Living with a lifelong disease 

I’ve been diagnosed with coeliac disease for almost 7 years now. That’s over 20% of my life (to save the Maths, I’m 32 and was diagnosed when I was 25). Most days I don’t even think about it; it’s just part of who I am. I’m used to having to check everything I eat is gluten free and unlikely to have been contaminated. I’ve always been strict with my gluten free diet; I don’t want to knowingly do myself harm, and the fear of infertility (and various other conditions) is a huge risk I’m not willing to take. I appreciate for some coeliacs they don’t worry as much about the risks and don’t follow the diet as strictly. For me though, although I don’t like having coeliac disease most of the time it doesn’t have a huge impact on my life and as frustrating as it can sometimes be to have to talk about it when eating with someone new, it’s really not a huge hardship. Sure, I have moments where it gets me down (I’d love to try a Krispy Kreme doughnut!) and it can make occasions tricky (Christmas is a particularly challenging time of year), but it’s pretty much under control now. 

Or so I thought. 

You see the thing with a lifelong disease is that you have it for life (yes, I know that’s stating the obvious!). As with most other things in life though, it doesn’t necessarily stay the same. Just when you think you’ve got used to everything (the cool kids might say this is ‘the new normal’), things can suddenly shift. In my case this was caused by me going to donate blood a few weeks ago. I’ve been regularly donating for a few years now, though my iron levels are often borderline and once I wasn’t able to donate as they were slightly too low. This time round however they were shockingly low. To the extent that I’m not going to be able to donate blood for at least 12 months and when I went to the GP following the donor centre’s recommendation the doctor saw me immediately and I had additional tests in both the doctor’s surgery and at the local hospital that same day. It was all a bit of a blur, but the care I received was truly excellent – it really made me appreciate how amazing the NHS is and how we can sometimes take it for granted.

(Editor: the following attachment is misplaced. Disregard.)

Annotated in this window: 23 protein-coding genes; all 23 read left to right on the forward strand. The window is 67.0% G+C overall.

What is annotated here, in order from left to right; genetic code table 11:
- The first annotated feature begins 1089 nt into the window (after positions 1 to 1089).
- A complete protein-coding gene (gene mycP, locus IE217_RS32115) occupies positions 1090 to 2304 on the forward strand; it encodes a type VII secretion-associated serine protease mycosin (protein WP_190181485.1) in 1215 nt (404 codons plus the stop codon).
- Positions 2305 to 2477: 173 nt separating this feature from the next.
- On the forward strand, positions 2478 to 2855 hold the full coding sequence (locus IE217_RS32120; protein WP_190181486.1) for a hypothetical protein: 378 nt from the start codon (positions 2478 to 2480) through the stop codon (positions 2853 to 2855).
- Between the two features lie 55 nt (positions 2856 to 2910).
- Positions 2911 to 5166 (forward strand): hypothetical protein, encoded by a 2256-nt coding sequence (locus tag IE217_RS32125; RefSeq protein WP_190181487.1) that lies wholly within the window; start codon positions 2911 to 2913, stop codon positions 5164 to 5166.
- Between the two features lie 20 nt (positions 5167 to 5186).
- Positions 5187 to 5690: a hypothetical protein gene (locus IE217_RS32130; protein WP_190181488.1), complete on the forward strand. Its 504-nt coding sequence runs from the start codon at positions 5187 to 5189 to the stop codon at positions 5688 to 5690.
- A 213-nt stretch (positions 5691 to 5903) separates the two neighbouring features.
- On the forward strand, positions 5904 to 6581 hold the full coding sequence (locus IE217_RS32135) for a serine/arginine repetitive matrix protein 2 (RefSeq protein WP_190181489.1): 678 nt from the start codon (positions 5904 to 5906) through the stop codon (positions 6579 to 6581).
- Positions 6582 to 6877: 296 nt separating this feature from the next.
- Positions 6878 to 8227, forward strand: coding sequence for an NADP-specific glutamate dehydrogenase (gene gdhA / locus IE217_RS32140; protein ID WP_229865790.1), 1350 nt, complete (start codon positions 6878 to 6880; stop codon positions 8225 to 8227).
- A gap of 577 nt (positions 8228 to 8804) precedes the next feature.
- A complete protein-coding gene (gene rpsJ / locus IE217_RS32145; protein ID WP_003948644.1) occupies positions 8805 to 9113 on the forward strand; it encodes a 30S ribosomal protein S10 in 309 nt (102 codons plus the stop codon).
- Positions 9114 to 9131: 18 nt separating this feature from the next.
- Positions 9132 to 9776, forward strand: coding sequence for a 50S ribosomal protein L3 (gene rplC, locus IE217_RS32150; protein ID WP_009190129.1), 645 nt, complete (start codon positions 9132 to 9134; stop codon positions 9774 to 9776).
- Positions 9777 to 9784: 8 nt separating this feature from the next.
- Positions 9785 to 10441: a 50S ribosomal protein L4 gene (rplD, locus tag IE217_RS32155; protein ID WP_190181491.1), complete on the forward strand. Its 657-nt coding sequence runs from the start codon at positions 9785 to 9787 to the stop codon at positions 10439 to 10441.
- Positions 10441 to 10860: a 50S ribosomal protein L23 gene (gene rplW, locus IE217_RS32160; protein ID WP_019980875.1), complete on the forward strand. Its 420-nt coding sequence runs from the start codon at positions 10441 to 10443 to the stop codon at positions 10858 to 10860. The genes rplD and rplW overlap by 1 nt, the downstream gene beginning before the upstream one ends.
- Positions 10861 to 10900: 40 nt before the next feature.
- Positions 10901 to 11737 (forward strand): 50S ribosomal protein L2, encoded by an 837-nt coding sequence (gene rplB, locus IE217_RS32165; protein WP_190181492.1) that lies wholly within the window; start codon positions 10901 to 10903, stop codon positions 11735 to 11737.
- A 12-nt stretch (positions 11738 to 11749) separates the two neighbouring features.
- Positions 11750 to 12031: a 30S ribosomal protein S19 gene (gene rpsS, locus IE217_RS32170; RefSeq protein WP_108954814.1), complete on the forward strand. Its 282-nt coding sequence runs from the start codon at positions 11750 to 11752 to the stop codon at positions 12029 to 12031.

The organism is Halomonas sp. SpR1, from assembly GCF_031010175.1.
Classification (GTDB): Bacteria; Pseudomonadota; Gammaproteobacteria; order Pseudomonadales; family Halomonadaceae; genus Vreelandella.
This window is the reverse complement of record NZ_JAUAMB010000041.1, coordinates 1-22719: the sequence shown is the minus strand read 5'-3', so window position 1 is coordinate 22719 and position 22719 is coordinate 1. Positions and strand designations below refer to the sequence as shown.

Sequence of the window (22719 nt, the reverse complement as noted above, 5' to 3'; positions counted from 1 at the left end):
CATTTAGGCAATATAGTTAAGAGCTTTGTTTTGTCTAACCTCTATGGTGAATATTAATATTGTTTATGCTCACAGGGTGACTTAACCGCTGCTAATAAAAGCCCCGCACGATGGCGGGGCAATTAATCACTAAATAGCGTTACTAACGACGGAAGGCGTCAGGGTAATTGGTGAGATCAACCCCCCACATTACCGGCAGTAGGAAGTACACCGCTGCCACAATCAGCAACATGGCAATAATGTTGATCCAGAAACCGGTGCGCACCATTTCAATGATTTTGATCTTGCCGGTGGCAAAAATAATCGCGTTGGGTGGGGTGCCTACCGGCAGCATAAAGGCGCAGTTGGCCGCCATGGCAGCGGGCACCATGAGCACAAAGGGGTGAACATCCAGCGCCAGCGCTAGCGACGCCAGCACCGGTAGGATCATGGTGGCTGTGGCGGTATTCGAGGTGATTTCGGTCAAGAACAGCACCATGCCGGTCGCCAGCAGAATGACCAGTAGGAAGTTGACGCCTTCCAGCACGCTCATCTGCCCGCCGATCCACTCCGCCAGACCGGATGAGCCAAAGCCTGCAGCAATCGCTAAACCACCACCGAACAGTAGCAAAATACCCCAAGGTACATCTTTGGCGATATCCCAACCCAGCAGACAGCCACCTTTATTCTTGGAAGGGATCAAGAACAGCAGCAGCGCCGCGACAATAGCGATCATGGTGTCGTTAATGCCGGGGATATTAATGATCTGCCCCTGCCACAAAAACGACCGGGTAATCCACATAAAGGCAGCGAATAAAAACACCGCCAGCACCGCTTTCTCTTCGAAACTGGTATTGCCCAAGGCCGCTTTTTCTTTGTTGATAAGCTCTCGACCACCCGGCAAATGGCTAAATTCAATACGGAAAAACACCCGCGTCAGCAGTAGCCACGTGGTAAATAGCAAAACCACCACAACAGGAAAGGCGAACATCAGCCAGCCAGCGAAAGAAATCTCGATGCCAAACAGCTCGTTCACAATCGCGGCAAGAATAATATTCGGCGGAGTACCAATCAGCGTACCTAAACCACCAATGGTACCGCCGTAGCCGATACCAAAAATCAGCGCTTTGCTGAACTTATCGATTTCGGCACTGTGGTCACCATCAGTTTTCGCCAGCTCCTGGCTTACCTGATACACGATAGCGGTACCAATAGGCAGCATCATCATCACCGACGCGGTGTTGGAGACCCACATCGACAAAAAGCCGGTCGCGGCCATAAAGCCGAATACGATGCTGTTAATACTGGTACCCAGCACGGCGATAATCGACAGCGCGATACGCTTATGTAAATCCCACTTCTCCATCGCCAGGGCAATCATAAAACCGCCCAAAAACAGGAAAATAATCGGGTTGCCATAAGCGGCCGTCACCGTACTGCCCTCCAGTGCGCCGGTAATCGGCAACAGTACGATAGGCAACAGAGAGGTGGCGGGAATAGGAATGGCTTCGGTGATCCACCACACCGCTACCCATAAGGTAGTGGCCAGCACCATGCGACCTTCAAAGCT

So what’s going on? Well, I have low iron, and low vitamin D, but my B12 levels are in the normal range and my IgA test (for checking my coeliac disease is under control) came back normal. I’ve been put onto high dose Vitamin D tablets for 8 weeks, and I have an appointment with the doctor tomorrow to discuss if I need to do anything else. I’ve researched multivitamins and am taking some daily ones which are gluten free (I’d stopped taking my previous ones as I could t be sure they were gluten free). There are a few potential conditions which need to be ruled out, but it’s looking like perhaps it’s just a case of me not getting all the nutrients I need from my diet. Which sounds simple to change, though of course with the limitations of coeliac disease it has an additional level of complexity (I can’t have cereals for example which are a common source of iron and vitamins). The consultant at the hospital has passed on some information to my doctor I believe so I should hopefully know more after my appointment tomorrow.